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The initial intravenous treatment of a human immunodeficiency virus-infected child with complicated abdominal tuberculosis

  • Enimil, Anthony K.1, 2
  • Eley, Brian1, 2
  • Nuttall, James1, 2
  • 1 Department of Paediatrics and Child Health, College of Health Sciences, University of Cape Town, Cape Town, South Africa
  • 2 Department of Paediatrics and Child Health, College of Health Sciences, Red Cross War Memorial Children’s Hospital, Cape Town, South Africa
Published Article
Southern African Journal of HIV Medicine
Publication Date
Aug 24, 2020
DOI: 10.4102/sajhivmed.v21i1.1121
PMID: 32934837
PMCID: PMC7479423
PubMed Central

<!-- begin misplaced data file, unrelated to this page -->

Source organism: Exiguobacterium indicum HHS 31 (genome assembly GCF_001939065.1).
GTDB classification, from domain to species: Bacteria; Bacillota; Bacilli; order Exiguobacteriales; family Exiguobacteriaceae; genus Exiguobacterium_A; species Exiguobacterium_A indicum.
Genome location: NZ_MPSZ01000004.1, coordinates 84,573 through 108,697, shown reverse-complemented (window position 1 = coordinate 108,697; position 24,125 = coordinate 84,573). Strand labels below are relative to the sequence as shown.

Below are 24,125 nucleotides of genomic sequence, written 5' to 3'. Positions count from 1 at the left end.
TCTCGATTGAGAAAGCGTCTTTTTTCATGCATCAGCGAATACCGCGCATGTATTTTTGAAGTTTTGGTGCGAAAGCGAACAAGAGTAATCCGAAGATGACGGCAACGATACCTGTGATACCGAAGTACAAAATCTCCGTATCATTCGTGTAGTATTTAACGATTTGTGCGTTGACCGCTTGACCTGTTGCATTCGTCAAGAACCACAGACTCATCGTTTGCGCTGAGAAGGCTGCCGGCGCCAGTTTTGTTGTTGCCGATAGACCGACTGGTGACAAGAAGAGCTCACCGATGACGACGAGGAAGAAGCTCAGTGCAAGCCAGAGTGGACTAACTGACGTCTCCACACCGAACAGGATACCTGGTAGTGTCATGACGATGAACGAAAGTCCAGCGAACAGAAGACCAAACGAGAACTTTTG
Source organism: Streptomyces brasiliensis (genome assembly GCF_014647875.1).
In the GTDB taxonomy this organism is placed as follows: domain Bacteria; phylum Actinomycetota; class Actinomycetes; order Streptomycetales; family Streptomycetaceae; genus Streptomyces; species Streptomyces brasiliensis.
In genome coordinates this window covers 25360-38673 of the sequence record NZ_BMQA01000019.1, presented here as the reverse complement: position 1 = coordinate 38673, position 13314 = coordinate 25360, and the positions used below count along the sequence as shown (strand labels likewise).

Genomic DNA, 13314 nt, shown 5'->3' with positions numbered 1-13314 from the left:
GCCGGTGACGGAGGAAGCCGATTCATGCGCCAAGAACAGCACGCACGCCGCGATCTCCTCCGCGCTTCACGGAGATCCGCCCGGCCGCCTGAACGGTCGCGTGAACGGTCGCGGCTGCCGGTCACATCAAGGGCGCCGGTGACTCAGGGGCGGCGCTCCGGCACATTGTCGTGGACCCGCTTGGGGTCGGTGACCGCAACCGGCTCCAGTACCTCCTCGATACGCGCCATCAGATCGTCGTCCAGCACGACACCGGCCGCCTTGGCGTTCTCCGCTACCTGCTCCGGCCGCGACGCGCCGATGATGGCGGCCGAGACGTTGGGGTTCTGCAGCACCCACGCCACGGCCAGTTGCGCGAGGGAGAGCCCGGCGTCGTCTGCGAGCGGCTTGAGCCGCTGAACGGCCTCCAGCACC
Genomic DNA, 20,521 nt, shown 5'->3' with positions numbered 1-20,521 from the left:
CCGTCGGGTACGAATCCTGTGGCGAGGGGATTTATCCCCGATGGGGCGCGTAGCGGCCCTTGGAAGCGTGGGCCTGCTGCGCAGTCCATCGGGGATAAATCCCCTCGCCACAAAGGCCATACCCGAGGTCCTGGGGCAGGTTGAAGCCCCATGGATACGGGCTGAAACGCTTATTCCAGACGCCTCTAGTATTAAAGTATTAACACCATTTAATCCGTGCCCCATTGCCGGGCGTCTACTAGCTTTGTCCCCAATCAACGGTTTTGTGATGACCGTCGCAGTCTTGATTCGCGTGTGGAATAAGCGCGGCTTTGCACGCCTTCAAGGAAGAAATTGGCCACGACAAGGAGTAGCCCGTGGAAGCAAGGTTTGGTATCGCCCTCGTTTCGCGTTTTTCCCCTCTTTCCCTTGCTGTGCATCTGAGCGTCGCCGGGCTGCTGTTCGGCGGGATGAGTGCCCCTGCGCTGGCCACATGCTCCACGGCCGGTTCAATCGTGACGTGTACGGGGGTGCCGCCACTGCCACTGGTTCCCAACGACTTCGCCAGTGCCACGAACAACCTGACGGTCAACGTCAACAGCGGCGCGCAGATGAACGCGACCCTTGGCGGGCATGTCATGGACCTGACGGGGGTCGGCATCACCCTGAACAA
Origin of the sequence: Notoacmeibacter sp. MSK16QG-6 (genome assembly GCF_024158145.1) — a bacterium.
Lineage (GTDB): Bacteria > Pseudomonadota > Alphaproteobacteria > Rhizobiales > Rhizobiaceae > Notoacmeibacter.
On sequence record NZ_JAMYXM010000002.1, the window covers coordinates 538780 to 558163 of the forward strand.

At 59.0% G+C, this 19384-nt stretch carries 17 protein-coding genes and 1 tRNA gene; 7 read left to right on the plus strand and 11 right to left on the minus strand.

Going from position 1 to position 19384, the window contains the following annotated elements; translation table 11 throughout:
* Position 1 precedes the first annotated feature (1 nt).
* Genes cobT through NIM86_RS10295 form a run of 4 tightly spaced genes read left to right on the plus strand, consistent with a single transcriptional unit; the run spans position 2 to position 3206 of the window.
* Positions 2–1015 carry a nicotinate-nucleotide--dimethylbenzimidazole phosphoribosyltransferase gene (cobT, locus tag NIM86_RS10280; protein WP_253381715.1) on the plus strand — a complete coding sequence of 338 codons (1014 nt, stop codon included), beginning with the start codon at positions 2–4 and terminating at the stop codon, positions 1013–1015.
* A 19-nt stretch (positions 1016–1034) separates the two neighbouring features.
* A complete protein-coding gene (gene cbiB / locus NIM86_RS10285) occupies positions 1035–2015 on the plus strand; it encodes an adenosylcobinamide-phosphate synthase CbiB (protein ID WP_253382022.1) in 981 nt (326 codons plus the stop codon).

Introduction There is very limited published experience with intravenous (IV) antituberculosis (anti-TB) and antiretroviral therapy (ART) especially in children. We have described a human immunodeficiency virus (HIV)-infected child with complicated abdominal tuberculosis who was initially treated with IV anti-TB and a partially IV ART regimen before transitioning to oral therapy. Patient presentation A 3-year-old boy presented with hypovolaemic shock with a 3-day history of inability to pass stools, abdominal distension and bile-stained vomiting. Abdominal ultrasound and X-ray showed small-bowel obstruction. Human immunodeficiency virus antibody testing was positive, and Cluster of Differentiation (CD)4+ lymphocyte count was 56 cells/mL (15%). Xpert Mycobacterium tuberculosis (MTB)/Rifampicin (RIF) Ultra and TB culture on induced sputum detected MTB complex sensitive to rifampicin and isoniazid. Management and outcome Following laparotomy and closure of bowel perforations, the child was commenced on IV rifampicin, moxifloxacin and amikacin. Amikacin was stopped after 3 days because of nephrotoxicity, and meropenem and IV linezolid were added. After 20 days, ART comprising IV zidovudine, oral lamivudine solution, oral lopinavir/ritonavir solution and additional oral ritonavir solution for super boosting was commenced. By day 40, the patient was well established on oral feeds and was switched to standard oral anti-TB medications. Sputum examined 1 month after starting the treatment was found culture-negative for MTB. After 4 months of treatment, the HIV viral load was < 100 copies/mL. He completed a total of 12 months of anti-TB treatment. Conclusion Despite limited experience and few available IV formulations of standard anti-TB and ARV medications, initial IV therapy may be beneficial for patients in whom oral medication is not an option.

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